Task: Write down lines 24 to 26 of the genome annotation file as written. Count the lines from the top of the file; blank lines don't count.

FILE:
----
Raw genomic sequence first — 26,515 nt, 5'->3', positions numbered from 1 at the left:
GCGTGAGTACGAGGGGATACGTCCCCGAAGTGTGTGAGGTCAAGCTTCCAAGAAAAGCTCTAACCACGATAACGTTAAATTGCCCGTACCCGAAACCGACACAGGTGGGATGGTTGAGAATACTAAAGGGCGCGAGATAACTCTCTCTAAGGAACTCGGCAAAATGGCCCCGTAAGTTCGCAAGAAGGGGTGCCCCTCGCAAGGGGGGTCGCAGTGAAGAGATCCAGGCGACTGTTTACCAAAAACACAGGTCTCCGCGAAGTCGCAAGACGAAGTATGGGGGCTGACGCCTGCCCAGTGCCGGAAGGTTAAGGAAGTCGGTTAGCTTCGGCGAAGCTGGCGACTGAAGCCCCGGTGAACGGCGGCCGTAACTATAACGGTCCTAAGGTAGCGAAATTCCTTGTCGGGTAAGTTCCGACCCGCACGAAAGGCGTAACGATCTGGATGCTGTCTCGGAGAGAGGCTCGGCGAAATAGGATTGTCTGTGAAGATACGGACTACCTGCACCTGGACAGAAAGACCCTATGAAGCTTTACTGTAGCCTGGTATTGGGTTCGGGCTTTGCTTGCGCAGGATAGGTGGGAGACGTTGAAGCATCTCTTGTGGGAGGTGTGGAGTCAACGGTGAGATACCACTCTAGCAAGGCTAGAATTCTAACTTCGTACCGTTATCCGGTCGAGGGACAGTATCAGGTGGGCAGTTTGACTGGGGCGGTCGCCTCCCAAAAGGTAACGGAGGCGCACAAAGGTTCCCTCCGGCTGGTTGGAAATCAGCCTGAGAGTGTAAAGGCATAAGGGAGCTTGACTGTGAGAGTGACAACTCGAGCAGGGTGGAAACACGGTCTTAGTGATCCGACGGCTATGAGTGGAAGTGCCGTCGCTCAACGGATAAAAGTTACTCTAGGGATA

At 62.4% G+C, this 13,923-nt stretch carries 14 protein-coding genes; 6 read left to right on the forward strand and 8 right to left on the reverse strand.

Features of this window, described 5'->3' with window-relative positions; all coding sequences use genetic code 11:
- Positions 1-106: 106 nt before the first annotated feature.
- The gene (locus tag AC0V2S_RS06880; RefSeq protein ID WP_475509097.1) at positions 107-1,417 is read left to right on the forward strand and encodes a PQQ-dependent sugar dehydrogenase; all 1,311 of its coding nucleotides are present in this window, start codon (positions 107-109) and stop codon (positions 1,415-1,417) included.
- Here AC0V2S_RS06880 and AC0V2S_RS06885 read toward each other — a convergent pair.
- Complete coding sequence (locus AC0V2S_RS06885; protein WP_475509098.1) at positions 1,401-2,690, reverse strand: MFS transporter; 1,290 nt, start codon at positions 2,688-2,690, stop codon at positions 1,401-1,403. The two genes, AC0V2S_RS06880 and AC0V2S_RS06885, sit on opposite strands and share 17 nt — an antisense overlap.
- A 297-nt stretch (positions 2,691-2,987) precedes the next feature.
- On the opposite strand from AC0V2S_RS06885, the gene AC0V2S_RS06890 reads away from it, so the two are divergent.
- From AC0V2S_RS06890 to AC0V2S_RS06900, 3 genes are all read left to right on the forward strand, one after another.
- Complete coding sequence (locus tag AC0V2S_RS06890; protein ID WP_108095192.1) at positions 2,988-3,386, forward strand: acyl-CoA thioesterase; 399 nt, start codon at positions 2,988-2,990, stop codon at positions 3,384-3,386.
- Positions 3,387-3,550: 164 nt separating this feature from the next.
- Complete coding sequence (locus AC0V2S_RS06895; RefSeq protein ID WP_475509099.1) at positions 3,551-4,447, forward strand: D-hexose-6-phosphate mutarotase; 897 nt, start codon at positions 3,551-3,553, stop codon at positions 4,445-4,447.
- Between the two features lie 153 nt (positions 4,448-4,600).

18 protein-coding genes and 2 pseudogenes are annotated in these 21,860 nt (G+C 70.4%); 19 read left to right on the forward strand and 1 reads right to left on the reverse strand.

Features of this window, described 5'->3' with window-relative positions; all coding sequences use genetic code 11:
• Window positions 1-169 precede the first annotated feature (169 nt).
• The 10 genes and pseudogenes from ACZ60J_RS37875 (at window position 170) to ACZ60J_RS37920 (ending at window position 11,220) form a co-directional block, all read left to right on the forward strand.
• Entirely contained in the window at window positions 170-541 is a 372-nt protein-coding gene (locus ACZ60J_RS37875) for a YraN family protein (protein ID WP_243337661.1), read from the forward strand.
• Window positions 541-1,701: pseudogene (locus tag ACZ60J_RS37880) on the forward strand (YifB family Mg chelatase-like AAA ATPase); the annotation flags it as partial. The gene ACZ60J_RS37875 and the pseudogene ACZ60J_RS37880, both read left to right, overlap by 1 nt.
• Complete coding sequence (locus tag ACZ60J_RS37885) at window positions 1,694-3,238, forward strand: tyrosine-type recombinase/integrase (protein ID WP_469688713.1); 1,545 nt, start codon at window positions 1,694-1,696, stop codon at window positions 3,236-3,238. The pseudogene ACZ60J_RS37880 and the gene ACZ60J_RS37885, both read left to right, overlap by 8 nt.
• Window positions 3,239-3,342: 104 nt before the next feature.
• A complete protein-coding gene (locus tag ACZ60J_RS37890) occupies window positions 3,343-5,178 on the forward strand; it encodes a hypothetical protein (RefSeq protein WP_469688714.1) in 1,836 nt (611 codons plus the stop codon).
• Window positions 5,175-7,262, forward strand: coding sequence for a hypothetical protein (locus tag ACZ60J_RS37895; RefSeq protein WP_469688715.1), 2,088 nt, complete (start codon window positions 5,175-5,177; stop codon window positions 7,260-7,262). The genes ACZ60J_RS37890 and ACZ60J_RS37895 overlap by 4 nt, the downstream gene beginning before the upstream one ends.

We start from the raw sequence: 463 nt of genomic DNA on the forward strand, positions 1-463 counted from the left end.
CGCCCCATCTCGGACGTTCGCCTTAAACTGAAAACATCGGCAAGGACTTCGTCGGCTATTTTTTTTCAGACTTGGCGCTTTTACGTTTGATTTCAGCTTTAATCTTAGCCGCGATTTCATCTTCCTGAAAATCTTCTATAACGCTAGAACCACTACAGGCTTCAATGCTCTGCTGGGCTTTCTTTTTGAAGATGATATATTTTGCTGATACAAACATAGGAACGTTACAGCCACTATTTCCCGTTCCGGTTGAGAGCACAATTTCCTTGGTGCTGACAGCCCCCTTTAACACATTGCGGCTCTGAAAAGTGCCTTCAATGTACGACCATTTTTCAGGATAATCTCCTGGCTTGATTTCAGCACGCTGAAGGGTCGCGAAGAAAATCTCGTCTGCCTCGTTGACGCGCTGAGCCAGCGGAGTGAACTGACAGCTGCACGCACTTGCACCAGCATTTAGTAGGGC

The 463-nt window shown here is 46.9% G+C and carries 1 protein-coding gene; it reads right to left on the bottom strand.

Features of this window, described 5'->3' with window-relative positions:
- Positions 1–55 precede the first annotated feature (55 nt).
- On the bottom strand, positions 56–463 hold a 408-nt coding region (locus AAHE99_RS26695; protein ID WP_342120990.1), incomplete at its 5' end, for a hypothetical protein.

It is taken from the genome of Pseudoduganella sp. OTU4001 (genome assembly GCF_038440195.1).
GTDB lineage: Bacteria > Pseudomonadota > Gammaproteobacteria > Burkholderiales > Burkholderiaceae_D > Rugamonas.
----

• A complete protein-coding gene (locus tag ACZ60J_RS37890) occupies window positions 3,343-5,178 on the forward strand; it encodes a hypothetical protein (RefSeq protein WP_469688714.1) in 1,836 nt (611 codons plus the stop codon).
• Window positions 5,175-7,262, forward strand: coding sequence for a hypothetical protein (locus tag ACZ60J_RS37895; RefSeq protein WP_469688715.1), 2,088 nt, complete (start codon window positions 5,175-5,177; stop codon window positions 7,260-7,262). The genes ACZ60J_RS37890 and ACZ60J_RS37895 overlap by 4 nt, the downstream gene beginning before the upstream one ends.

We start from the raw sequence: 463 nt of genomic DNA on the forward strand, positions 1-463 counted from the left end.